Will the Olympic Torch Burn China?

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Ian Walton / Getty

Police officers detain a demonstrator along the route of the Olympic torch relay in London, April 6, 2008.

China is dealing with visible and invisible opposition in the months before the Beijing Olympics begin. The visible was front-and-center in the world media as the OIympic torch made its way through various countries on a circuitous route to the Games. Everywhere Chinese security is on guard against activists prepared to disrupt the flame's progress to protest China's human rights record in Tibet and in the enormous province of Xinjiang. In London, a protester tried to grab the flame away from its official bearer; at one point, the torch had to make its way through the city within the protective confines of a bus. Earlier, when the flame traveled through Istanbul, Turkish police arrested a man who made a move toward the torchbearer. And in Paris on Monday, officials actually took the step of extinguishing the torch amid protests.

But it is the invisible opposition, what Beijing prevents the rest of the world from seeing, that elicits the most concern. Recent reports indicate that sporadic violence in Tibet continues despite a massive Chinese military crackdown that has now lasted almost three weeks. According to Tibetan exiles and activist groups, Chinese police on April 3 fired on monks from the Tongkor monastery in Ganzi, Sichuan Province, killing an unknown number. China's official Xinhua News Agency confirmed that disturbances had taken place but did not report any deaths. Meanwhile, in what is certainly a deeply worrying development for Beijing, the unrest has spread to other ethnic minority areas, the Chinese authorities confirmed, this time in the far western Muslim-dominated province of Xinjiang. As usual, accounts of what happened by overseas activists and the Chinese authorities were poles apart. But there is no doubt that significant unrest over Chinese rule has occurred in Xinjiang, involving hundreds and possibly thousands of protesters. There have also been roundups by security forces in which scores have been detained.

The puzzle is what are the Communist Party cadres in Beijing feeling as they watch these events unfold ? Anger certainly. And worry about how the staging of the Olympic Games in August could be affected. But by all accounts, they have also been surprised, shocked at how resentment over Chinese rule has suddenly exploded, threatening to spoil what was supposed to be a positive, peaceful run-up to the Games.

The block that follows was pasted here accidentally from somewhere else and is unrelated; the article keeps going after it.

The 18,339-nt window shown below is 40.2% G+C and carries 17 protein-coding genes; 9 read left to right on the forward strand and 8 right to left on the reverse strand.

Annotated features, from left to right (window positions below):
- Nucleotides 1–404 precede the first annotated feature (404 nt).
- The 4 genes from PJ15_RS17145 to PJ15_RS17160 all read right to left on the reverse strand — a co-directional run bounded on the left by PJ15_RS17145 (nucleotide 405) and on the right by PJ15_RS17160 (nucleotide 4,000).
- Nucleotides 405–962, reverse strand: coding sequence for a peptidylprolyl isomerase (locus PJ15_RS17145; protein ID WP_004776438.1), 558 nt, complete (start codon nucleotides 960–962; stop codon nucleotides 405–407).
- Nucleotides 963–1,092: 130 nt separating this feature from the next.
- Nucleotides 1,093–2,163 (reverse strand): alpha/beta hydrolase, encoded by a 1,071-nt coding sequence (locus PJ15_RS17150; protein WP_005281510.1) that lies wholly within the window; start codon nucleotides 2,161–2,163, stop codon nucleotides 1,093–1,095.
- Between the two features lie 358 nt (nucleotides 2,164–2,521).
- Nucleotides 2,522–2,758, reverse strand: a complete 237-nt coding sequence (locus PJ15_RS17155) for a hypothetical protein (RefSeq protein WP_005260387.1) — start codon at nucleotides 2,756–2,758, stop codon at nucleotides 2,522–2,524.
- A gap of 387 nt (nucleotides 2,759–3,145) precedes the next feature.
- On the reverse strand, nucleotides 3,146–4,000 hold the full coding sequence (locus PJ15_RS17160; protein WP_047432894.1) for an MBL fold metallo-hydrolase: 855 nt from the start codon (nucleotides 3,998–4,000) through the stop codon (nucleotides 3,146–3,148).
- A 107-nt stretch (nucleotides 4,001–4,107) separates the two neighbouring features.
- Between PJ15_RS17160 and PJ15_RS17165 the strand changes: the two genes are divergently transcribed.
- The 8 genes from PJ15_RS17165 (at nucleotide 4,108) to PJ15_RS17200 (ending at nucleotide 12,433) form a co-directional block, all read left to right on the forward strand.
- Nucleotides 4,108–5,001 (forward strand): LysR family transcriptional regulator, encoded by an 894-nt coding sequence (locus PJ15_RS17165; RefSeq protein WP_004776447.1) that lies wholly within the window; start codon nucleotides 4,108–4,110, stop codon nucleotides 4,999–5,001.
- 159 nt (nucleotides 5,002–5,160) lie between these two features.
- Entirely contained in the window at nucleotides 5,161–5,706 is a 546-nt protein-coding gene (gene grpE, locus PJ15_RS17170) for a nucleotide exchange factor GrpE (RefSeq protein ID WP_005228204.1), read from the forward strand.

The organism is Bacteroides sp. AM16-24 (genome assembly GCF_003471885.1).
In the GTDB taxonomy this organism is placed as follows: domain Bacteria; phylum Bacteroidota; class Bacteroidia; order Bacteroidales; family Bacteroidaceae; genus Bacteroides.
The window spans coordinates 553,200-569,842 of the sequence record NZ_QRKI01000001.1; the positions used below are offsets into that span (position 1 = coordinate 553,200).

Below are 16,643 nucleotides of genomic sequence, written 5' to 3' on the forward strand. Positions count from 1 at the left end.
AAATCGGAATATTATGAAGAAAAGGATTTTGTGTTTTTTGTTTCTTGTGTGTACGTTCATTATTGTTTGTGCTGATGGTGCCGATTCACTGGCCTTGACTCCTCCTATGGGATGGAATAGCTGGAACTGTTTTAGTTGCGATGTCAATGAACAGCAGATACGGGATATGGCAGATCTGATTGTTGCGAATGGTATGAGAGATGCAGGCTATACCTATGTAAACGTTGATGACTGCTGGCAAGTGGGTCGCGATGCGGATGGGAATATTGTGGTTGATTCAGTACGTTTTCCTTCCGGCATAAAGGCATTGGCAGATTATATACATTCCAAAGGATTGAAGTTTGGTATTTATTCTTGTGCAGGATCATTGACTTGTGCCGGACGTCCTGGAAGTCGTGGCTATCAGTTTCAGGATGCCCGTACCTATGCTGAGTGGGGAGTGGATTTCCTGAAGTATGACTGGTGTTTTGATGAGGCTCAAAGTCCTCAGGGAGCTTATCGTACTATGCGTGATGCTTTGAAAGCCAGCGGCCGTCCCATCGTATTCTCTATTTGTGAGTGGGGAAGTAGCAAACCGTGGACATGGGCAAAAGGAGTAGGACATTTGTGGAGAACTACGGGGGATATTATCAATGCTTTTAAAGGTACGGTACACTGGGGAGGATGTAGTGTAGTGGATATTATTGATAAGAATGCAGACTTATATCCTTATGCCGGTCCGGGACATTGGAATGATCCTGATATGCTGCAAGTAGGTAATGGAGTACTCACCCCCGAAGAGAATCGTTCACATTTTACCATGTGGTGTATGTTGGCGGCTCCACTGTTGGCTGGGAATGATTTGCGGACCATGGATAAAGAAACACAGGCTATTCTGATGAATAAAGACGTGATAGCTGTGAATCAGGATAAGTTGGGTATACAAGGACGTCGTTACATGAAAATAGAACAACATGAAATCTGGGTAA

And therein lies something of a mystery. How could Chinese authorities have missed the potential for Tibetan violence? It was no secret that groups ranging from disaffected Tibetans to human rights activists would try and take advantage of the approaching Olympics to exercise some leverage for their causes when Beijing seemed most vulnerable. And yet, China's leaders appear to have been completely unprepared to respond to challenges with anything but brute force and harsh words.

Indeed, if Beijing was caught flat-footed by the scale and scope of the Lhasa protests it has been equally unready to change its policies on the human rights front, despite knowing almost from the day the Games were awarded to Beijing in 2001 that hosting the Olympics would shine an increasingly bright spotlight on its dismal rights record. On April 3, activist Hu Jia was sentenced to three and a half years' imprisonment after being found guilty of "inciting subversion of state power." Prosecutors had advanced as evidence essays he wrote linking the staging of the Games with human rights, as well as interviews he gave on the issue with foreign reporters.

Hu's sentence was the latest in a string of recent convictions and imprisoning of activists apparently designed to stifle even the slightest sign of dissent ahead of the Games. Even China's huge online population of some 230 million, which is often cited as the country's most powerful force for greater openness, has felt the heat. Thousands of websites have been shuttered while government controls and blocking of sites outside China has intensified significantly in recent months. As Irene Khan, Secretary General of Amnesty International put it in a report released on April 1, despite promises by both the International Olympic Committee and Chinese officials, "The crackdown... has deepened not lessened because of the Olympics."

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